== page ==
Chesapeake Land Development Company LLC v. Chicago Title Insurance Company

Filing 60

ORDER granting in part and denying in part defendant's 47 motion to dismiss; it is granted with respect to the breach of contract claim based on the implied easement and denied with respect to the breach of contract claim based on the use restrictions and the bad faith tort claim. Signed by Honorable Joe Heaton on 11/30/2017. (cla)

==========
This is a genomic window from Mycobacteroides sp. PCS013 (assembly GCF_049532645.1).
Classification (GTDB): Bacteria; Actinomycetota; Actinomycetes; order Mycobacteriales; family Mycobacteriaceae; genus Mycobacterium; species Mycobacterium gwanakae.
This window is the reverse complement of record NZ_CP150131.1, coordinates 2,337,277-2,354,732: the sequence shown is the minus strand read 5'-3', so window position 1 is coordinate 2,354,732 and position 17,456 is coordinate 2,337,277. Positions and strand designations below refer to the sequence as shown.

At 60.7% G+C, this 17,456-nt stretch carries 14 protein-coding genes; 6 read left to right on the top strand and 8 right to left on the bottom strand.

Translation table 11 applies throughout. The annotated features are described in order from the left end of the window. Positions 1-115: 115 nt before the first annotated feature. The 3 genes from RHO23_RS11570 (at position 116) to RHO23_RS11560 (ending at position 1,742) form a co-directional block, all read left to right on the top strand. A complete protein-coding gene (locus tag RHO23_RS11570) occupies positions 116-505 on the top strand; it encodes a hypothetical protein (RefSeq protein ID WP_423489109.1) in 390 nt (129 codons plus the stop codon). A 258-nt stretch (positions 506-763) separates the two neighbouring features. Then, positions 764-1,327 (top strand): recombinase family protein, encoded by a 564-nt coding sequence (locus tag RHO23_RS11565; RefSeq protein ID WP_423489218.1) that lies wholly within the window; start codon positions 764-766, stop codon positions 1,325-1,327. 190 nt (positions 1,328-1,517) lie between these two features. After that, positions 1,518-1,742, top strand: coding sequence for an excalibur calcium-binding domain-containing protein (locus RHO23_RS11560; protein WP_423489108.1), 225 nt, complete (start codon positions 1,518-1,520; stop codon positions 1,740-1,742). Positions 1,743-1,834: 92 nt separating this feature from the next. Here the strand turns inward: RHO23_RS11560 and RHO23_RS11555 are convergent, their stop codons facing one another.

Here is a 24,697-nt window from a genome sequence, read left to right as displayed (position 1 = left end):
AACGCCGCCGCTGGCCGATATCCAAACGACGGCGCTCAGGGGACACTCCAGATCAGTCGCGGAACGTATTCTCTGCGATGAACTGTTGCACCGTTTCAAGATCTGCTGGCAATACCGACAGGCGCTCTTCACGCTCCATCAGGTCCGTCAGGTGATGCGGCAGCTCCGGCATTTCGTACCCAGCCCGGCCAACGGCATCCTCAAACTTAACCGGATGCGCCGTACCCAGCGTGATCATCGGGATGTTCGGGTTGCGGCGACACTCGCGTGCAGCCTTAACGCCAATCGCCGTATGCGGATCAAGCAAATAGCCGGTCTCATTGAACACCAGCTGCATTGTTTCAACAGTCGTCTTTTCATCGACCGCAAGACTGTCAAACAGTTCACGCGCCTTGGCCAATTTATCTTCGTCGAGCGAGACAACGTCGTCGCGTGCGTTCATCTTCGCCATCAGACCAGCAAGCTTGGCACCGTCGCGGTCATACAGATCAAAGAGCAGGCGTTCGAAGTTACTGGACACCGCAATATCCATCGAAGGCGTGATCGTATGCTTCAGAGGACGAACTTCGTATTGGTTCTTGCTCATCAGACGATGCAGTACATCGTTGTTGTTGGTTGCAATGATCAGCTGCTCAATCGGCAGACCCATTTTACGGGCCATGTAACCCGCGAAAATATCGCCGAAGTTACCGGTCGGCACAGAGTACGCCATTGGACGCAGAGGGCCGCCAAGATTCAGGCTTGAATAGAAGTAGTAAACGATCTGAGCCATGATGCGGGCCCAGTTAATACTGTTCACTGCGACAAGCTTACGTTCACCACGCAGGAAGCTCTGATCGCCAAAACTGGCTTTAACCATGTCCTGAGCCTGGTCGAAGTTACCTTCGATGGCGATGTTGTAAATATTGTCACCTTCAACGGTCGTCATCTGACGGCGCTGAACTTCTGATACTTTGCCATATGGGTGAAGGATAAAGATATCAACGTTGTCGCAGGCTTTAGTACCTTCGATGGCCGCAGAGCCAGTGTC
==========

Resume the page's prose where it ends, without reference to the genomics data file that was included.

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IN THE UNITED STATES DISTRICT COURT FOR THE WESTERN DISTRICT OF OKLAHOMA CHESAPEAKE LAND DEVELOPMENT COMPANY LLC, Plaintiff, vs. CHICAGO TITLE INSURANCE COMPANY, Defendant. ) ) ) ) ) ) ) ) ) ) NO. CIV-16-0132-HE ORDER Plaintiff Chesapeake Land Development Company, L.L.C. (“Chesapeake”) filed this action in state court against Chicago Title Insurance Company (“Chicago Title”) and Capitol Abstract & Title Company (“Capitol Abstract”) asserting claims related to its 2007 purchase of certain rea l property. Chicago Title removed the action on grounds of diversity jurisdiction after the state court dismissed Chesapeake’s claims against Capitol Abstract, a nondiverse party. Chesapeake was granted leave to amend its complaint, see Doc. #41, 1 and Chicago Title filed a motion to dismiss pursuant to Fed.R.Civ.P.12(b)(6). Chesapeake then filed a motion for leave to file a second amended complaint, which the court has denied by separate order. Background In the amended complaint, Chesapeake alleges that in 2007, prior to its purchase of two adjoining lots in Nichols Hills, Oklahoma (the “Property), it “engaged with” Chicago 1 References to documents are to the CM/ECF document and page number. Title and Capitol Abstract, its title agent. Plaintiff alleges that Capitol Abstract conducted a title investigation and discovered that both lots were burdened with specific use restrictions included in two 1954 deeds conveying the Property from G.A. Nichols Inc. and members of the Nichols Family to the Christian Science Society of Oklahoma City (“1954 use restrictions”). The deed for one lot limited its use to church purposes. The deed for the other provided that it could be used only as a park. Plaintiff alleges that when it learned of the use restrictions its agent, Joe Lewallen, informed Capitol Abstract that the restrictions would have to be removed from the Property before the sale closed. Capitol Abstract’s representatives allegedly advised Mr. Lewallen that the restrictions could be removed at the time of sale by obtaining releases from the First Church of Christ, Scientist (the “Church”), the seller and then-current owner of the Property. 2 Chesapeake alleges that before it bought the Property Mr. Lewallen asked Capitol Abstract whether the City of Nichols Hills (the “City”) had an “interest or easement right associated with the City’s park and jogging trail adjoining the Park Lot.” Doc. #44, p. 3, ¶8. It claims “Capital Abstract representatives affirmatively advised Mr. Lewallen and Chesapeake that the City did not have any current ownership interest in the Park and further stated that the releases that Capital Abstract would obtain from the Church would effectively eliminate such interests, if any.” Id. Chesapeake alleges it then purchased the 2 The use restrictions were also included in two 1956 deeds that conveyed the Property from the Christian Science Society to Chesapeake’s seller, the First Church of Christ, Scientist. Doc. #47, pp. 10, 20-21. 2 property for $10,000,000, 3 obtained the releases from the seller and simultaneously purchased a title insurance policy in the amount of $10,000,000 on the Property from defendant Chicago Title. Chesapeake alleges it entered into sales negotiations for the Property in late 2014. During the sales process it allegedly discovered the Property was still burdened by the earlier 1954 use restrictions. When they prevented the sale from being completed, plaintiff submitted a claim of loss to Chicago Title, asking it to perform its duties under the title policy so the sale could be finalized. Plaintiff alleges that, although defendant accepted the claim under a reservation of rights on May 11, 2015, and took the position that the claim was covered under the policy, it failed to take steps to “alleviate the title issue to the Property for several months,” and the third-party offer to buy the Property was rescinded. Doc. #44, p. 5, ¶11. Plaintiff alleges defendant, instead of “properly respond[ing] to the demands of its insured to cure the burdens/ownership issues on the Property and/or to pay Chesapeake under the Title Policy,” modified its original acceptance of plaintiff’s claim on October 12, 2015, by insisting on the right to attempt to cure the defects caused by the use restrictions. Id. at ¶12. Defendant hired attorney Mel McVey in late 2015, plaintiff alleges, “[m]ore than seven (7) months after Chesapeake submitted its initial claim and after the Property sale had failed,” to investigate and cure the defective title issues on both lots. Id. at ¶13. 3 Although the amended complaint does not allege the purchase date, Chesapeake apparently bought the Property in June 2007 from the First Church of Christ, Scientist. See Doc. Nos. 47, p. 10; 44-3, p.3 (effective date of policy). 3 In early 2016, McVey allegedly confirmed that the “Park lot” part of the Property was “likely burdened with an implied easement or right-of-way belonging to the City of Nichols Hills.” Id. at ¶14. Plaintiff alleges there is no indication that Capital Abstract took any reasonable steps to determine the validity of the City’s possible easement rights in 2007, when plaintiff’s counsel asked about it, or that defendant investigated the issue after plaintiff made its demand in March, 2015. Plaintiff asserts that even if the use restrictions are removed from the Property, the City’s possible implied easement both restricts its ability to sell or develop the property and has diminished its value. Plaintiff alleges that defendant refused to pay it any amount owed under the title policy for over 18 months and offered less than 3% of the total policy coverage amount when it finally made a payment offer. Plaintiff asserts breach of contract and bad faith claims against defendant, which defendant asserts should be dismissed with prejudice for failure to state a pursuant to Fed.R.Civ.P. 12(b)(6). 4 Breach of contract Chesapeake claims Chicago Title breached the title policy by failing to provide coverage for the loss or damages it sustained due to the use restrictions and by not resolving the title issue involving the implied easement. Chicago Title contends Chesapeake fails to state a breach of contract claim based on the use restrictions because they do not encumber 4 When considering whether a plaintiff’s claim should be dismissed under 12(b)(6), the court accepts all well-pleaded factual allegations as true and views them in the light most favorable to the plaintiff as the nonmoving party. S.E.C. v. Shields, 744 F.3d 633, 640 (l0th Cir. 2014). 4 the title or make it unmarketable and because they were expunged by the Oklahoma Marketable Record Title Act. It contends Chesapeake fails to state a breach of contract claim based on the implied easement because Chesapeake sued before making a claim under the policy, so its claim is premature, because the path is open and notorious, so it is not considered to be a defect in the title or to render the title unmarketable, and because Chesapeake has not alleged it has been damaged as a result of the easement. The parties appear to agree that Oklahoma law applies to the issues involved in this diversity case and there is no apparent reason to question that. 5 “In Oklahoma, ‘[a]n insurance policy, like any other contract of adhesion, is liberally construed, consistent with the object sought to be accomplished, so as to give a reasonable effect to all of its provisions, if possible.’” Emcasco Ins. Co. v. CE Design, Ltd., 784 F.3d 1371, 1378 (10th Cir. 2015) (quoting Dodson v. St. Paul Ins. Co., 812 P.2d 372, 376 (Okla. 1991)). Its construction should be natural and reasonable, “‘to effectuate its purpose’” and it should be “‘viewed in the light of common sense so as not to bring about an absurd result.’” Id. (quoting Wiley v. Travelers Ins. Co., 534 P.2d 1293, 1295 (Okla.1974)). Policy terms are construed “in their plain and ordinary sense if they are unambiguous, clear and consistent.” Id. If the policy language is doubtful and susceptible to more than one construction, then the court will “interpret the policy language most favorably for the insured and against the insurer.” Id. 5 The policy provides that “[t]he law of the situs of the land” shall apply to any arbitration, but appears to be silent as to choice of law in other contexts. See Doc. #44-3, p. 7, ¶14. 5 The pertinent parts of the title policy issued by Chicago Title provide that, subject to identified exclusions, exceptions, conditions and stipulations, Chicago Title insures, as of Date of Policy shown in Schedule A, against loss or damage, not exceeding the Amount of Insurance stated in Schedule A, sustained or incurred by the insured by reason of: 1. Title to the estate or interest described in Schedule A being vested other than as stated therein; 2. Any defect in or lien or encumbrance on the title; 3. Unmarketability of the title; 4. Lack of a right of access to and from the land. Doc. #44-3, p. 1. The policy defines “unmarketability of the title” as “an alleged or apparent matter affecting the title to the land, not excluded or excepted from coverage, which would entitle a purchaser of the estate or interest described in Schedule A to be released from the obligation to purchase by virtue of a contractual condition requiring the delivery of marketable title.” Id. at p. 6, ¶ 1(g). The term “encumbrance” is not defined. The policy specifically allows Chicago Title, when presented with a claim under the policy, to pay the policy limits to the insured, pay or settle with parties challenging the insured’s title or “institute and prosecute any action or proceeding or to do any other act which in its opinion may be necessary or desirable to establish the title to the estate or interest, as insured, or to prevent or reduce loss or damage to the insured.” Id. at p.6, ¶¶4(b), 6(a),(b). If Chicago Title cures unmarketability of title or removes the alleged defect, lien or encumbrance and accomplishes this in a reasonably diligent manner, it “shall 6 have fully performed its obligations with respect to that matter and shall not be liable for any loss or damage caused thereby.” Id. at p. 7, ¶9(a). Use Restrictions Chicago Title initially asserts that Chesapeake’s breach of contract claim based on the use restrictions fails as a matter of law because use restrictions do not affect the marketability of Chesapeake’s title. They may, it contends, “limit the desirability, and thus ‘saleability,’ of the Property, but they do not affect the marketability of its title.” Doc. #47, p. 16. Therefore, Chicago Title argues, its failure either to eliminate the use restrictions or pay Chesapeake for the alleged diminution in value caused by the existence of the restrictions, cannot be a breach of the insurance contract. Chicago Title asserts that “[t]he majority of the courts to consider the issue have concluded that the 1954 Use Restrictions do not encumber title or render it unmarketable.” 6 Id. Defendant cites only one Oklahoma decision on this issue, Choate v. Lawyers Title Ins. Corp, 385 P.3d 670 (Okla. Ct. App. 2016). In Choate, the plaintiff alleged that decisions a city had made regarding his property, which predated his purchase, affected the title. After a fire had severely damaged a building on the plaintiff’s property, the city razed the building, allegedly in accordance with a prior “irrevocable commitment.” Id. at 673. The court concluded the plaintiff’s allegations “relate solely to the physical condition of the land” and that, “[a]lthough the loss of the Building may affect the value of the land . . 6 Chicago Title asserts, and Chesapeake apparently does not disagree, that the releases of deed restrictions Chesapeake obtained from the Church effectively terminated the 1956 use restrictions. It is not altogether clear that releases executed by First Church of Christ, Scientist would necessarily resolve the issue. 7 . it does not affect title to the same.” Id. at 680. That determination is in accord with decisions reached by many courts from other jurisdictions, which recognize a distinction between a property’s economic marketability and the marketability of its title. The cases defendants relies on, however, present different types of use restrictions in factually different contexts from the situation before this court. They are concerned with such things as whether “defects in physical conditions – like a lack of access – that affect the use of the land,” Fid. Nat'l Title Ins. Co. v. Woody Creek Ventures, LLC, 830 F.3d 1209, 1215 (10th Cir. 2016), or restrictions imposed by building and zoning laws, such as a wetlands classification, Bear Fritz Land Co. v. Kachemak Bay Title Agency, Inc., 920 P.2d 759 (Alaska 1996) are covered by title insurance because they render a title unmarketable. 7 Regardless, “the weight of authority recognizes that a lack of economic marketability doesn’t equate to nonmarketable title.” Woody Creek Ventures, LLC, 830 F.3d at 1218. In other words, a defect or restriction may affect the property’s value or its economic marketability, but it does not necessarily affect or limit the seller’s ability to convey title. As noted, the facts of this case are dissimilar from those cited by defendant in that the restrictive covenants limit the actual use to which the property can be put rather than what could be built on it. They also do not affect access to the Property or relate to defects 7 Other cases cited by defendant in which the courts concluded that the asserted defects did not affect title marketability include Pavilion Park, LLC v. First Am. Title Ins. Co., 2011 WL 43222 (W.D. Ky. 2011) (restrictive covenant mandated property could not be developed absent remediation due to prior use as a solid waste disposal site); McGonagle v. Stewart Title Guar. Co., 432 S.W.3d 535 (Tex. App. 2014) (dedication instrument required bungalow on purchased site to be relocated); and Camp v. Commonwealth Land Title Ins. Co., 787 F.2d 1258, 1261 (8th Cir. 1986) (construction flaw in house on property violated restrictive covenant). 8 in physical conditions on it. However, the conclusion reached in those cases -- that the phrase “unmarketability of the title” in title insurance policies relates to defects which adversely affect ownership rights, not defects which merely diminish the property’s market value -- applies here. “An individual [or entity] can hold clear title to a parcel of land, although the same parcel is valueless or considered economically unmarketable because of some restriction or regulation on its use.” Bear Fritz Land Co., 920 P.2d at 762-63. The two restrictive covenants at issue may affect the manner in which the parcels can be used and their economic marketability, but they do not necessarily impact title to the property. See Woody Creek Ventures, 830 F.3d at 1217-18 (collecting cases). The court concludes the amended complaint does not state a basis for a claim based on the “unmarketability of the title” clause of the insurance policy. That clause is not, however, the only potential basis for coverage. The amended complaint also alleges a contract violation based on the policy’s coverage of “encumbrances” on the title. While Chesapeake has failed to allege a basis for concluding its title is unmarketable as a result of the use restrictions, it has sufficiently alleged that the use restrictions constitute an encumbrance on the title. Although the policy does not define “encumbrance,” a leading commentator defines the term as “a property interest held by a third person, including a lien, that diminishes the value of the property but does not impede the transfer of fee simple title.” 5 New Appleman on Insurance Law §54.04[2][a]. Another states that “[t]he term ‘encumbrance’ is broader than ‘lien’ and includes a variety of rights or interest in land (e.g., liens, easements, or restrictive covenants) which may diminish the value of the encumbered property but which are not inconsistent with the transfer of fee 9 simple title.”). 11 D. Thomas, Thompson on Real Property § 93.03(a)(2) (3d ed. 2015). Courts are in agreement. See e.g., Feit v. Donahue, 826 P.2d 407, 410 (Colo. App. 1992) (“An encumbrance within the meaning of the covenant is a right or interest in the land which diminishes the value of, but is not inconsistent with the ability to convey, fee title.”). Under Oklahoma law, a restrictive covenant “creates an interest in real property” that is in the nature of an easement. Vranesevich v. Pearl Craft, 241 P.3d 250, 253-54 (Okla. Civ. App. 2009); see generally Goss v. Mitchell, 259 P.3d 886, 890-91 (Okla. Civ. App. 2011). The property interest created “is protectable as are other property interests.” Vranesevich, 241 P.3d at 254. The court therefore concludes that the restrictive covenants alleged here are encumbrances within the meaning of the policy. 8 The court concludes Chesapeake has sufficiently pleaded a breach of contract claim based on the use restrictions for purposes of Rule 12(b)(6), see Granite Springs Retreat Ass'n, Inc. v. Manning, 133 P.3d 1005, 1012 (Wyo.2006) (“Restrictive covenants limit permissible uses of land and are considered a cloud on title”), unless the use restrictions were expunged by the Marketable Record Title Act. Marketable Record Title Act Chicago Title argues that even if the use restrictions encumbered Chesapeake’s title, they were expunged by the Marketable Record Title Act (“MRTA” or the “Act”). Pursuant 8 The cases cited by the parties are not particularly helpful. Most of defendant’s cases focus on whether the alleged defect rendered the title unmarketable. While a few also address the question of whether coverage exists under a title policy because a restrictive covenant allegedly is an “encumbrance,” they are distinguishable. E.g., McGonagle, 432 S.W.3d at 540 (“encumbrance” defined under Texas law [Tex. Prop. Code § 5.024] as “a tax, assessment or lien on real property”); Pavilion Park, 2011 WL 43222 (restrictive covenant precluded property development absent compliance with any government required site remediation). 10 to the Act’s provisions, if a person has an unbroken chain of title for at least thirty years, with no defects in that chain and no recorded instrument during that period which purport to divest that title, then the person has a marketable title. See 16 Okla. Stat §§71-85. Defendant’s argument is premature and one not appropriate for resolution on a motion to dismiss. A motion to dismiss challenges the facial sufficiency of the complaint to state a claim. Defendant’s argument based on the MRTA, by contrast, is in the nature of an affirmative defense or a basis for avoidance of liability it might otherwise have. The complaint does not allege facts sufficient to allow resolution of the potential applicability of the MRTA and the court declines to attempt such a resolution based on representations in the briefs. Implied Easement Chicago Title makes several arguments as to why Chesapeake’s breach of contract claim based on the City of Nichol’s Hill’s jogging path/implied easement should be dismissed. However, it is necessary to discuss only one – the absence of any allegations of loss or damage in the amended complaint. See Choate, 385 P.3d at 678 (“To recover under a claim for breach of contract in Oklahoma, a plaintiff must show: 1) formation of a contract; 2) breach of the contract; and 3) damages as a direct result of the breach.”). The title policy “is a contract of indemnity against actual monetary loss or damage sustained or incurred by the insured claimant who has suffered loss or damage by reason of matters insured against by [the] policy.” 9 Doc. #44-3, p. 7, ¶7. Chesapeake has not, though, alleged 9 The policy also obligates Chicago Title to provide Chesapeake with a defense in certain litigation. See Doc. #44-3, p. 6, ¶4(a). 11 that it has suffered loss or damage as a result of this implied easement. Rather, it alleges it lost the prospective sale of the Property due to the existence of the use restrictions discussed above. Doc. Nos. #44, ¶10; 44-4. It asserts that “[u]pon information and belief, Capital Abstract discovered that the City of Nichols Hills had a possible easement interest in the Property in mid-March of 2007,” and “it is likely that the City holds an implied easement to the Property” and “it is also unlikely that the City will voluntarily cede its implied easement rights without significant compensation for the same.” Doc. #44, p. 8, ¶¶22, 23. That is not enough to state a breach of contract claim under the policy terms. See Choate, 385 P.3d at 678 (“Title insurance ‘is ordinarily considered a contract of indemnity’ whose ‘unique nature makes it somewhat different from other breach of contract disputes.’”) (quoting OPY I, L.L.C. v. First Am. Title Ins. Co., 350 P.3d 163, 165 (Okla. Civ. App. 2015)). Defendant’s motion will therefore be granted with respect to plaintiff’s breach of contract claim based on the the implied easement. Bad Faith Chicago Title asserts Chesapeake’s remaining claim – based on its alleged breach of the implied duty of good faith and fair dealing – should be dismissed because the Oklahoma Supreme Court has not applied the tort to a commercial title insurance relationship. Defendant argues the policy considerations warranting its application in situations where a special relationship exists between the parties are not present here. Plaintiff disagrees. 12 It is well established that “[a]n insurer has an implied in law duty to act in good faith and deal fairly with its insured to ensure that the policy benefits are received ... the violation of this duty gives rise to an action in tort for which consequential and, in a proper case, punitive damages may be sought.” Choate, 385 P.3d at 681 (quoting Christian v. Am. Home Assurance Co., 577 P.2d 899, 904 (Okla. 1977)). The Oklahoma Court of Appeal recognized in Choate that, while “[t]he Oklahoma Supreme Court has not expressly held this duty is owed by title insurers to its insureds, [it] has generally recognized an insurer's duty extends to all types of insurance companies and insurance policies.” Id. Other courts do not make the distinction defendant urges. Apparently without challenge, they generally impose the duty of good faith and fair dealing on title insurers, regardless of whether the insured is an unrepresented homebuyer or a sophisticated commercial entity. See e.g., Fifth Third Mortg. Co. v. Chicago Title Ins. Co., 692 F.3d 507, 514 (6th Cir. 2012). The court concludes the Oklahoma Supreme Court, if squarely presented with the question, would likely apply the implied duty of good faith to title insurers, just as it does with other types of insurers. Defendant’s motion to dismiss will therefore be denied with respect to plaintiff’s bad faith claim. Accordingly, defendant’s motion to dismiss [Doc. #47] is GRANTED IN PART and DENIED IN PART. It is granted with respect to the breach of contract claim based on the implied easement and denied with respect to the breach of contract claim based on the use restrictions and the bad faith tort claim. 13 IT IS SO ORDERED. Dated this 30th day of November, 2017. 14